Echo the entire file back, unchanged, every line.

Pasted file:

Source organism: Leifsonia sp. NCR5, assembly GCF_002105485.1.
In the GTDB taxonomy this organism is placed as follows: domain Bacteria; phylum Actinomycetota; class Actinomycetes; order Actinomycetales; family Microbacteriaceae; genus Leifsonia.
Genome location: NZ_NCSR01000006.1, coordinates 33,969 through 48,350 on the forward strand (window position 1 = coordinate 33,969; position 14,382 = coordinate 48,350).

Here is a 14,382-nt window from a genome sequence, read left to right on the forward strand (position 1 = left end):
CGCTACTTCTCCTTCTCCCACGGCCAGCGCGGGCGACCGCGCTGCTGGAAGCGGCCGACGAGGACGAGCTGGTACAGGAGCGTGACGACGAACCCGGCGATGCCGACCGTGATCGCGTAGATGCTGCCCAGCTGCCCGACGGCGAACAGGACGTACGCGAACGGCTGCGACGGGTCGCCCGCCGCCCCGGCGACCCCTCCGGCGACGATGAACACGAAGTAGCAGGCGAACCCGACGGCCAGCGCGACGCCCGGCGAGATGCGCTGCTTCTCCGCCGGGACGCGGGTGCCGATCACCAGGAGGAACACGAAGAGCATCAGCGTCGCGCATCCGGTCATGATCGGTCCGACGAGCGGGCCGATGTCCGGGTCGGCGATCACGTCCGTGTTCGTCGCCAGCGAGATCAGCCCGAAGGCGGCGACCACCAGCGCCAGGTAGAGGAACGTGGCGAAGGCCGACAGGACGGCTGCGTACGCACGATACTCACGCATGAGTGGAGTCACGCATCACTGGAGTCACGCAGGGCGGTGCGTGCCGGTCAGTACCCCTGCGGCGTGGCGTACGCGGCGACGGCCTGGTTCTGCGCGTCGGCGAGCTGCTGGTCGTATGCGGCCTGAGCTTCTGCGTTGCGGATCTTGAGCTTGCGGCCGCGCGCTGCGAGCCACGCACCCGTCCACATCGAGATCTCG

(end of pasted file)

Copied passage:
Source organism: Leifsonia sp. NCR5, assembly GCF_002105485.1.
In the GTDB taxonomy this organism is placed as follows: domain Bacteria; phylum Actinomycetota; class Actinomycetes; order Actinomycetales; family Microbacteriaceae; genus Leifsonia.
Genome location: NZ_NCSR01000006.1, coordinates 33,969 through 48,350 on the forward strand (window position 1 = coordinate 33,969; position 14,382 = coordinate 48,350).

Here is a 14,382-nt window from a genome sequence, read left to right on the forward strand (position 1 = left end):
CGCTACTTCTCCTTCTCCCACGGCCAGCGCGGGCGACCGCGCTGCTGGAAGCGGCCGACGAGGACGAGCTGGTACAGGAGCGTGACGACGAACCCGGCGATGCCGACCGTGATCGCGTAGATGCTGCCCAGCTGCCCGACGGCGAACAGGACGTACGCGAACGGCTGCGACGGGTCGCCCGCCGCCCCGGCGACCCCTCCGGCGACGATGAACACGAAGTAGCAGGCGAACCCGACGGCCAGCGCGACGCCCGGCGAGATGCGCTGCTTCTCCGCCGGGACGCGGGTGCCGATCACCAGGAGGAACACGAAGAGCATCAGCGTCGCGCATCCGGTCATGATCGGTCCGACGAGCGGGCCGATGTCCGGGTCGGCGATCACGTCCGTGTTCGTCGCCAGCGAGATCAGCCCGAAGGCGGCGACCACCAGCGCCAGGTAGAGGAACGTGGCGAAGGCCGACAGGACGGCTGCGTACGCACGATACTCACGCATGAGTGGAGTCACGCATCACTGGAGTCACGCAGGGCGGTGCGTGCCGGTCAGTACCCCTGCGGCGTGGCGTACGCGGCGACGGCCTGGTTCTGCGCGTCGGCGAGCTGCTGGTCGTATGCGGCCTGAGCTTCTGCGTTGCGGATCTTGAGCTTGCGGCCGCGCGCTGCGAGCCACGCACCCGTCCACATCGAGATCTCG